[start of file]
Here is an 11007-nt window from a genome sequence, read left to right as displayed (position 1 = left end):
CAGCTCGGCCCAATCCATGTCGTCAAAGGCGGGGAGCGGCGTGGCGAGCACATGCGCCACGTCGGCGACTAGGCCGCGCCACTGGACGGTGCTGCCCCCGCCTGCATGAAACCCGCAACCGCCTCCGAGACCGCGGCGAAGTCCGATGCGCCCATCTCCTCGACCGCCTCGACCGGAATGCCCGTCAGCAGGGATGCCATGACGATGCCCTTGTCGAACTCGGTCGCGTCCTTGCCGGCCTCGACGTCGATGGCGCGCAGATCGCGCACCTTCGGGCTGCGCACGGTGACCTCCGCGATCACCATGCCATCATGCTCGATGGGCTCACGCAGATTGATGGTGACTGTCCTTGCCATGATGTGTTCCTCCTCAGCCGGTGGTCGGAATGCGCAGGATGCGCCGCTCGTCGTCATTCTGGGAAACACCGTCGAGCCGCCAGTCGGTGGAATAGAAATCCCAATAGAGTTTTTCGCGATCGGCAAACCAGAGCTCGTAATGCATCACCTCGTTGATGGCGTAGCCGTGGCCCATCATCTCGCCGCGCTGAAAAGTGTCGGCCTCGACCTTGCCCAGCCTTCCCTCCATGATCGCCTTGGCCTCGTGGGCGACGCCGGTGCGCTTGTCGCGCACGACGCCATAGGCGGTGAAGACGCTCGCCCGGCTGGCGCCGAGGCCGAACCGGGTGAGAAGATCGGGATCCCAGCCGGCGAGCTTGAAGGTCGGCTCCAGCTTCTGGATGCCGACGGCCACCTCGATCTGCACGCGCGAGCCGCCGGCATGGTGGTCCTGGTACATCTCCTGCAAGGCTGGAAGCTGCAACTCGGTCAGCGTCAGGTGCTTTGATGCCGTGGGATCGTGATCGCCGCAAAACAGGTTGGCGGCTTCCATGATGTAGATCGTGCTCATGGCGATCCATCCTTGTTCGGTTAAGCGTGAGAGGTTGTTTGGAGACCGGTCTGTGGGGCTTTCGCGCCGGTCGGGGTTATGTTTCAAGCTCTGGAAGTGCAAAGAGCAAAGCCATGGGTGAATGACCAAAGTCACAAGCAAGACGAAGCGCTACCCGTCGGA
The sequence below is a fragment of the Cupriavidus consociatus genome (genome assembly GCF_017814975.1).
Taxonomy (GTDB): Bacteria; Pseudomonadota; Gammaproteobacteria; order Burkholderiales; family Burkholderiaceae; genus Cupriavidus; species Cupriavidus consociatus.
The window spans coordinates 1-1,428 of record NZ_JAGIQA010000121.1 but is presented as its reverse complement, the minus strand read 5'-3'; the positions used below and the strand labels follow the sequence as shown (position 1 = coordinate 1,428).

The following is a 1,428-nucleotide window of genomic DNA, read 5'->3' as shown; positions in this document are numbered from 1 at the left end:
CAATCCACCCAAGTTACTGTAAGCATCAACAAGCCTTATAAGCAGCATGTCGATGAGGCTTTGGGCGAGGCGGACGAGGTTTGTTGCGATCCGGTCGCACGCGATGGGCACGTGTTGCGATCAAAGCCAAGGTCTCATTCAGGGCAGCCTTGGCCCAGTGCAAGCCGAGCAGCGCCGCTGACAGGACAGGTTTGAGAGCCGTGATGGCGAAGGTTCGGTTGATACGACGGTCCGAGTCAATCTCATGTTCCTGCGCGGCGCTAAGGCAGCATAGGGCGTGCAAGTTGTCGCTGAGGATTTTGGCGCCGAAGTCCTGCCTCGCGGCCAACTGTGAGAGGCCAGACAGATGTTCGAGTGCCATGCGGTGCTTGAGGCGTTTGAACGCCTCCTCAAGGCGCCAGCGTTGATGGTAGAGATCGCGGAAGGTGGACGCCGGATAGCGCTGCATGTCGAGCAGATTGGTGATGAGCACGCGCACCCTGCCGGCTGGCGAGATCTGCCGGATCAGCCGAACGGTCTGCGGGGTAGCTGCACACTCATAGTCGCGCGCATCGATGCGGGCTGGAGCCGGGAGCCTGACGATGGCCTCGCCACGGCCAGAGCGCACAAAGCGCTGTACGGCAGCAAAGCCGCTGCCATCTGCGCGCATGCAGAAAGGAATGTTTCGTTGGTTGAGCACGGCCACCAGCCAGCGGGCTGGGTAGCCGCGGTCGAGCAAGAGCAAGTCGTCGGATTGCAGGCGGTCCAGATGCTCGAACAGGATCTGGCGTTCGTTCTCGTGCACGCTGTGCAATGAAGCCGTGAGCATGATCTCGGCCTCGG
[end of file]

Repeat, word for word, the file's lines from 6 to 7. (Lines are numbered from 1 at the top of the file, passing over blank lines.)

The following is a 1,428-nucleotide window of genomic DNA, read 5'->3' as shown; positions in this document are numbered from 1 at the left end:
CAATCCACCCAAGTTACTGTAAGCATCAACAAGCCTTATAAGCAGCATGTCGATGAGGCTTTGGGCGAGGCGGACGAGGTTTGTTGCGATCCGGTCGCACGCGATGGGCACGTGTTGCGATCAAAGCCAAGGTCTCATTCAGGGCAGCCTTGGCCCAGTGCAAGCCGAGCAGCGCCGCTGACAGGACAGGTTTGAGAGCCGTGATGGCGAAGGTTCGGTTGATACGACGGTCCGAGTCAATCTCATGTTCCTGCGCGGCGCTAAGGCAGCATAGGGCGTGCAAGTTGTCGCTGAGGATTTTGGCGCCGAAGTCCTGCCTCGCGGCCAACTGTGAGAGGCCAGACAGATGTTCGAGTGCCATGCGGTGCTTGAGGCGTTTGAACGCCTCCTCAAGGCGCCAGCGTTGATGGTAGAGATCGCGGAAGGTGGACGCCGGATAGCGCTGCATGTCGAGCAGATTGGTGATGAGCACGCGCACCCTGCCGGCTGGCGAGATCTGCCGGATCAGCCGAACGGTCTGCGGGGTAGCTGCACACTCATAGTCGCGCGCATCGATGCGGGCTGGAGCCGGGAGCCTGACGATGGCCTCGCCACGGCCAGAGCGCACAAAGCGCTGTACGGCAGCAAAGCCGCTGCCATCTGCGCGCATGCAGAAAGGAATGTTTCGTTGGTTGAGCACGGCCACCAGCCAGCGGGCTGGGTAGCCGCGGTCGAGCAAGAGCAAGTCGTCGGATTGCAGGCGGTCCAGATGCTCGAACAGGATCTGGCGTTCGTTCTCGTGCACGCTGTGCAATGAAGCCGTGAGCATGATCTCGGCCTCGG